PS: As for the concept itself – while I did sell robocalls in the past as a cheap way for low budget campaigns to reach voters when they otherwise could not, I no longer do so because I don’t know that it’s particularly effective from a communications point of view. There’s better low-cost ways for campaigns to communicate that weren’t available when robocalls were in fashion just a few years ago.
That said, I don’t like the idea of banning political speech, no matter how annoying, based on technology. This road-to-Hell paving crew kind of stuff sounds great, but always ends badly. Plus, the “holier than thou” aspect of it all is annoying.
And in an added level of irony, I’m sure the Google Ads over here are advertising…robocalls. YMMV.
I mean, really. Lots of explosions, noise and whatnot. Saw all the promos at Comic Con last July but now it’s finally happening…tack on BSG at 10pm on SciFi (or for me, iTunes) and there’s really no reason to go out of the house..
Kind of a strange way to start the new year, but I was just reading in the Blog Herald that the free blog hosting service Journalspace.com is dead. You can read more at what’s left of the site here.
Journalspace wasn’t the best blog service – it was often behind the times, techonology and feature-wise, but it had a niche. It was where I started trying out “blogging” 6 years ago (and virtually all the posts from that site are now here). I also test-marketed a number of ideas for blogs, one of which ended up migrating to this server and became the successful “N Judah Chronicles.”
I hadn’t checked in on the site in a while, but back in 2003-2004, it was a fun little place where I got my start and learned through trial and error what makes a blog readable, etc. so it is sad to hear it just sorta got killed off in a flash.
At the same time, it’s a great lesson for anyone doing anything online – back up your stuff offline, no matter what services you use. You never know when an Act of God (or OS) might frak up your day.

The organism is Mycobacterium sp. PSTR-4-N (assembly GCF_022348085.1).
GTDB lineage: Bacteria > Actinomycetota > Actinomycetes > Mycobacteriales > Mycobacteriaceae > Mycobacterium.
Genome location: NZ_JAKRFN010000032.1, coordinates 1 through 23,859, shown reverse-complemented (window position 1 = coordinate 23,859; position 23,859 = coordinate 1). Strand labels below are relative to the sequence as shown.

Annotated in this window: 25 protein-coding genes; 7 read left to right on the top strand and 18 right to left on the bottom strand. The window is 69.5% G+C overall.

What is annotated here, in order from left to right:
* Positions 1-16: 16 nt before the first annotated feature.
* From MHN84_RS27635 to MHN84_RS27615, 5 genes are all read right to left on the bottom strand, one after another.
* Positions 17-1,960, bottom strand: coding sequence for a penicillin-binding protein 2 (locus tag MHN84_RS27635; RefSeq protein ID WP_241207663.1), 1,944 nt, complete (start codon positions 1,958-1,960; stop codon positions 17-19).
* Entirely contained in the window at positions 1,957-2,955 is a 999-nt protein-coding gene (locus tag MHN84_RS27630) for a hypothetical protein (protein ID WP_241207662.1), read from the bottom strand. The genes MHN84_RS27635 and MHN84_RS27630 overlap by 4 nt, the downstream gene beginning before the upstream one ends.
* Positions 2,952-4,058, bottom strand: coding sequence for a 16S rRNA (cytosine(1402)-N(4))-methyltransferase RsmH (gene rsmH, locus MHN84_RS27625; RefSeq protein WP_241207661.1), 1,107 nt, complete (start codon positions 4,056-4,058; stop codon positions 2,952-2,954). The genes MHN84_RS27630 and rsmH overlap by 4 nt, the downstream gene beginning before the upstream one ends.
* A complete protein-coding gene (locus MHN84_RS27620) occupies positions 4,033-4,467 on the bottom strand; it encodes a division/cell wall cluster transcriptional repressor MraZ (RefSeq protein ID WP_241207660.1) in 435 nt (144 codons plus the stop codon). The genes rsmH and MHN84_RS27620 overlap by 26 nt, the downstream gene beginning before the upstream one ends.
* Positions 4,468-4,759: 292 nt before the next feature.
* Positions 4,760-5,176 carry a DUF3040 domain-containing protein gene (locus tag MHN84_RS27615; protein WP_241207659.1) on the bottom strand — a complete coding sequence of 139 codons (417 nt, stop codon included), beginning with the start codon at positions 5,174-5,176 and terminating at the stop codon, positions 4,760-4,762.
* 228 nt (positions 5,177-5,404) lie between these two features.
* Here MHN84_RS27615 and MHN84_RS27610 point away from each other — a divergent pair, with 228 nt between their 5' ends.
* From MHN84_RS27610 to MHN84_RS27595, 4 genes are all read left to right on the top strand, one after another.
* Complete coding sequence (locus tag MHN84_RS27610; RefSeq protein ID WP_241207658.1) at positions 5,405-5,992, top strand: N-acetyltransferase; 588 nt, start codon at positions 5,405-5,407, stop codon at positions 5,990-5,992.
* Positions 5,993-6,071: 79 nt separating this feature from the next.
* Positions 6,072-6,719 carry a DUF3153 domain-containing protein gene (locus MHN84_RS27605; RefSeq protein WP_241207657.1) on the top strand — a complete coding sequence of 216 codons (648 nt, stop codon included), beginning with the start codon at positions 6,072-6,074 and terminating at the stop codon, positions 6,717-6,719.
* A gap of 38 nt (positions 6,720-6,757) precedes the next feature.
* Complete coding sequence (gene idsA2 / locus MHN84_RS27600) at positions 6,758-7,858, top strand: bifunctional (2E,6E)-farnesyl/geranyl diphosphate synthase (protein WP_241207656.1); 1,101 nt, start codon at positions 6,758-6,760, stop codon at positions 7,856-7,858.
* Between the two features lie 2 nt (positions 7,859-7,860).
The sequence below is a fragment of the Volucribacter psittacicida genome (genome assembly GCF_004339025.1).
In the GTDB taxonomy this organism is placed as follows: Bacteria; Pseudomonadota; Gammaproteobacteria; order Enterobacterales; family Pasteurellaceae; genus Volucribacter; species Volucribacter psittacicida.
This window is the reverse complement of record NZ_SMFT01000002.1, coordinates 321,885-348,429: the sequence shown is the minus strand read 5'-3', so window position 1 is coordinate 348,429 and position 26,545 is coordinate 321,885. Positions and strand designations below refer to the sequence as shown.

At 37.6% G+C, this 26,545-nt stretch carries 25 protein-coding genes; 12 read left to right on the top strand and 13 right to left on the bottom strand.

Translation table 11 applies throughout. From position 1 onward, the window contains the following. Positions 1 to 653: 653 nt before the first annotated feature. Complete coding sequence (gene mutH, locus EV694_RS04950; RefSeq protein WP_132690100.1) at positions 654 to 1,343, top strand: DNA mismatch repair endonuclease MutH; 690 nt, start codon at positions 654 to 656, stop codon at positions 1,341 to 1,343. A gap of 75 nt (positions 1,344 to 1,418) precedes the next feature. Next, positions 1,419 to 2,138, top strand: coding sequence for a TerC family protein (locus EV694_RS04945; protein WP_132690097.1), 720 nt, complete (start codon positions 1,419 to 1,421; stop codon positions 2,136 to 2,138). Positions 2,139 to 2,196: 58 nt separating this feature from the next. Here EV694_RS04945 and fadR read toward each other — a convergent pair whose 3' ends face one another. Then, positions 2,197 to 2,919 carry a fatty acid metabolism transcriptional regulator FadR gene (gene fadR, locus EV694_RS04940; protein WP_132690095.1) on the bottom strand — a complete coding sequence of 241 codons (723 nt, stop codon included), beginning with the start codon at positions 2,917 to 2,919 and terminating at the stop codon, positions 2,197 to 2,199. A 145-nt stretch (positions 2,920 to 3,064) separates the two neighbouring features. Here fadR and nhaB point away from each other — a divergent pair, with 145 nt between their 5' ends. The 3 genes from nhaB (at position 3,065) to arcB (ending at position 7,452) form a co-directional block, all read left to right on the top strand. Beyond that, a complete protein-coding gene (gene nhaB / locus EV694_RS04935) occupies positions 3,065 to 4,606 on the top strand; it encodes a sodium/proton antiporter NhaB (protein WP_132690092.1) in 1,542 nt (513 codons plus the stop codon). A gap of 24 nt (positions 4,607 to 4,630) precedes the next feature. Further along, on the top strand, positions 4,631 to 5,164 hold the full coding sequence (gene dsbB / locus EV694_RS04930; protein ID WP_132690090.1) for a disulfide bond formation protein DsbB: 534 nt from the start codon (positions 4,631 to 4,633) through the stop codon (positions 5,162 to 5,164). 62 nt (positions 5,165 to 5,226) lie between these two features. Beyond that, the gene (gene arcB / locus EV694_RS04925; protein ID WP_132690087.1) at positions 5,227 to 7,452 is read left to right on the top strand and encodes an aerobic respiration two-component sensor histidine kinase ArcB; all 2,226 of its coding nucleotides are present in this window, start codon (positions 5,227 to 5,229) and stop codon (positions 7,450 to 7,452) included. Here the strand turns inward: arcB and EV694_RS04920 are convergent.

As you cast your ballots for the myriad of local ballot measures, candidates for Supervisor, and so on, you should be aware of how the votes are being counted for school board and college board races.
While candidates for supervisor are using the so-called “ranked choice voting” scheme, candidates for the school and college boards are not covered by RCV/WTF. Instead, all candidates run city-wide, for a specific number of seats. The top vote getters then get to take office. So in the case of the SF Board of Education (k-12 schools), there are 4 seats, and the voter picks 4 candidates to fill those seats.
There is, however, a danger in doing so – by voting for 4 candidates, you could inadvertently undercut one of your choices, since your 4 votes go into the pile, and get counted. If you really want to help someone out, you’re better off voting for only 1 or 2 candidates, because, in a weird twist of counting, your votes will have more of an impact.
So, while there are many fine candidates for office, I cast one vote for Rachel Norton because she’s a parent, she’s really nice, and she has some good ideas for making schools better for students. By doing so, I’m not undercutting my vote with votes for the other candidates.
The same applies to college board candidates – if there’s someone you really really like, just vote for them and let the chips fall where they may.
By the way, this is how we used to elect supervisors, and in general it’s a dumb way to do so. No one can target specfic incumbents for defeat, and you have this mass of candidates all running against each other.
The hippies usually propose some district system, but in a small city of less than 800,000 people that’s not always such a great idea. A compromise, one that works in cities like Seattle, is to have “numbered” seats. That way the candidates all file for specific seats on a board or city council, and voters know who is running against each other. Seattle does pretty good with this – maybe it’s time we applied this fix to city-wide boards and make it clearer to voters who is running against whom.
For Your Saturday just a few days before Election Day…the guys from an old Budweiser commercial have reunited…to talk about something other than Bud. And yeah it really is them. So, in case you hadn’t had enough of an ad that was on a while ago that might have annoyed you during football, well here’s a reboot with a little more to it than just selling beer:
It’s things like this that remind me why A) San Francisco “politics” is petty BS wrapped in a so-called liberal wrapper, and b) why Obama, faults and all, won the primaries, and is positioned to win the Presidency.
But more importantly, Obama ain’t doing this all by himself. This was a perfect match of old-school organizing and the ease of the Internet that allowed what we’ve been waiting for a long time -a mass movement funded mostly by small donations, over and over, finally happened, thanks to technology created by the Defense Department.
Of course, we can also thank the GOP, who after 8 years running the Executive Branch and 6 years running Congress gave us a war they tried to do on the cheap (costing American lives and dollars) and a financial crisis of EPIC FAIL proportions. And now, the Other Side’s folks are crying and screaming like the liberals did in the 80s. Boo Hoo.
And now, the video, thanks to YouTube: